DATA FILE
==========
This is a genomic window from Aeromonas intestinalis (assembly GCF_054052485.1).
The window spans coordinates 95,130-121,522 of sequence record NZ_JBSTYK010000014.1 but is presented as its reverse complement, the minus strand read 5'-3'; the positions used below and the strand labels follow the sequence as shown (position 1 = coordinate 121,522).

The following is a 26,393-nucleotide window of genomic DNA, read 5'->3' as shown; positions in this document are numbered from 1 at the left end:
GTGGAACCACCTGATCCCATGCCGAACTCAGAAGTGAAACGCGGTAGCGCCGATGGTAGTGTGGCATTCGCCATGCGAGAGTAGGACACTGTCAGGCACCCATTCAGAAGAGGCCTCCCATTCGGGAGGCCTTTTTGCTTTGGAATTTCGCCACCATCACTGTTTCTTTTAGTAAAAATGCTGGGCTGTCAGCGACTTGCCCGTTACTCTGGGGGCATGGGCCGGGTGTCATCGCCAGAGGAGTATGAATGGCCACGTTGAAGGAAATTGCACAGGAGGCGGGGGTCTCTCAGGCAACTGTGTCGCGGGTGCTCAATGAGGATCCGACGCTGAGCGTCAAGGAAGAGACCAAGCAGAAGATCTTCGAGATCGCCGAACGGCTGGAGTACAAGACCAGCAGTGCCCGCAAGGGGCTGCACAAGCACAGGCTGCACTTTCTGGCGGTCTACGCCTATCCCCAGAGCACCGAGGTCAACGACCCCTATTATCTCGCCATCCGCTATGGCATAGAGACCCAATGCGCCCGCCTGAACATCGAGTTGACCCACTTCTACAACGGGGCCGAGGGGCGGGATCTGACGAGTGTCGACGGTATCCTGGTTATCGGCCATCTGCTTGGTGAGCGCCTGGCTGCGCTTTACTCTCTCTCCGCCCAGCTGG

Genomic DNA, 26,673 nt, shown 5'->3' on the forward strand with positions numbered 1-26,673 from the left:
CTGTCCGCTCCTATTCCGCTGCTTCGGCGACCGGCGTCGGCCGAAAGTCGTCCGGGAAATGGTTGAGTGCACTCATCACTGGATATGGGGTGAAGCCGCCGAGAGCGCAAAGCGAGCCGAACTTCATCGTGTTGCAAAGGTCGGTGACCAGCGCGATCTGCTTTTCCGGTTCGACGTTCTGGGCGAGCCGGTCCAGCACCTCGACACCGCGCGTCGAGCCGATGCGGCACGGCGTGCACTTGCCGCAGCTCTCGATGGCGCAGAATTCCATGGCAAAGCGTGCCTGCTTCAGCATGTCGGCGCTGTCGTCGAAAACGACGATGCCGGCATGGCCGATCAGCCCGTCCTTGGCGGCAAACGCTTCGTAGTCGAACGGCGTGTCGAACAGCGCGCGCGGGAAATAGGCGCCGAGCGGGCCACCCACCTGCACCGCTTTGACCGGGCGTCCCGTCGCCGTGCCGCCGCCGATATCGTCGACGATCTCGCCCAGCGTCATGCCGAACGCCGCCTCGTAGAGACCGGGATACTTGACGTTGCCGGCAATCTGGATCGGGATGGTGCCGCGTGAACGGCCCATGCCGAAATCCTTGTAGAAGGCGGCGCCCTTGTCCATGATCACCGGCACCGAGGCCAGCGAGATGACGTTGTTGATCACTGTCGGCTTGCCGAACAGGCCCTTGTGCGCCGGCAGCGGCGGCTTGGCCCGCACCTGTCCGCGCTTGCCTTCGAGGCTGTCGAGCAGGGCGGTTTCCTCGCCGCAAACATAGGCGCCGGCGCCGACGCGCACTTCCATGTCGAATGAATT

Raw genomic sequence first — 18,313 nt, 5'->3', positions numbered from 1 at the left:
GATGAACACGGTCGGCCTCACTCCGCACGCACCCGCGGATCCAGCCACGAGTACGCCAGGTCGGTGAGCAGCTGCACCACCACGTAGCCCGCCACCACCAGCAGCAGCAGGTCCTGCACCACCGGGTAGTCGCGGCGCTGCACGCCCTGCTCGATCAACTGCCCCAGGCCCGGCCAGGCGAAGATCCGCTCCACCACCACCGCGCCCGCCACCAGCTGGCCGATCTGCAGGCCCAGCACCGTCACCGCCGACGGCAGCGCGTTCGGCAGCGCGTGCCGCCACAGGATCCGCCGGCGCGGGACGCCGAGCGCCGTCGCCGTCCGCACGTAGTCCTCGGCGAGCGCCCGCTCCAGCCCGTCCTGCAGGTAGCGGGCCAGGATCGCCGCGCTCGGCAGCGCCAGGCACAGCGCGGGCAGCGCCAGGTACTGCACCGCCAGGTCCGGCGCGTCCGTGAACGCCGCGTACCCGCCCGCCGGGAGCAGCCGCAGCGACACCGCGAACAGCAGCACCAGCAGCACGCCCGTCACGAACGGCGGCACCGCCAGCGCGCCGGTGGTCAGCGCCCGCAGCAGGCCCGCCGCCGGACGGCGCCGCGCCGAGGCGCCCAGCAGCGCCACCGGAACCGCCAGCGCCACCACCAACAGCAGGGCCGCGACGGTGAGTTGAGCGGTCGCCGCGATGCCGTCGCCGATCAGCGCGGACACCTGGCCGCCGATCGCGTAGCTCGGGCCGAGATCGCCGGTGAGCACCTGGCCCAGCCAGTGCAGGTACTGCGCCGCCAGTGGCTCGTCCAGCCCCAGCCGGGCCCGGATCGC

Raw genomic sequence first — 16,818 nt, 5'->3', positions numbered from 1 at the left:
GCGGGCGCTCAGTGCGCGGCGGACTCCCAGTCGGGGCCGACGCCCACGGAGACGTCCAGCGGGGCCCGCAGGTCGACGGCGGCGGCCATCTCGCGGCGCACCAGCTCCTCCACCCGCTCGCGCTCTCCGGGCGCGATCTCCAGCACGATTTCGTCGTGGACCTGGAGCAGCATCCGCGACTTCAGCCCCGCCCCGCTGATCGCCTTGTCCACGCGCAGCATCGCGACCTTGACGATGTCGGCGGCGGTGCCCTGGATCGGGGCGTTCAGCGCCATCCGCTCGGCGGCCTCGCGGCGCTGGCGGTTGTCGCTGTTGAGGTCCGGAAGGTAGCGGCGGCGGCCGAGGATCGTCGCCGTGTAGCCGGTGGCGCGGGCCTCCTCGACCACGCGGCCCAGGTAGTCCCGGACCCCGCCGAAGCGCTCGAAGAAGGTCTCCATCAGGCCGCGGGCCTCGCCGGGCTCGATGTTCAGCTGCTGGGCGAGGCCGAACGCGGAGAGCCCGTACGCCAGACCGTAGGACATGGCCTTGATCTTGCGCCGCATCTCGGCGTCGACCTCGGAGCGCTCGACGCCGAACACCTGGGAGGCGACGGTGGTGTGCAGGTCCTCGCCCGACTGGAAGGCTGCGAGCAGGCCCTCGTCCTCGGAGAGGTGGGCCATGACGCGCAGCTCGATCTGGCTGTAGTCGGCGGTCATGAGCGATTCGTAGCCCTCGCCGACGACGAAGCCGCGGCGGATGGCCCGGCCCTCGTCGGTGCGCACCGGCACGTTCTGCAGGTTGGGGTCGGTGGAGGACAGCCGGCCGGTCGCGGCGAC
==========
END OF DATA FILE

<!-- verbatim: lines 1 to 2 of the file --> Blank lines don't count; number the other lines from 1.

This is a genomic window from Aeromonas intestinalis (assembly GCF_054052485.1).
The window spans coordinates 95,130-121,522 of sequence record NZ_JBSTYK010000014.1 but is presented as its reverse complement, the minus strand read 5'-3'; the positions used below and the strand labels follow the sequence as shown (position 1 = coordinate 121,522).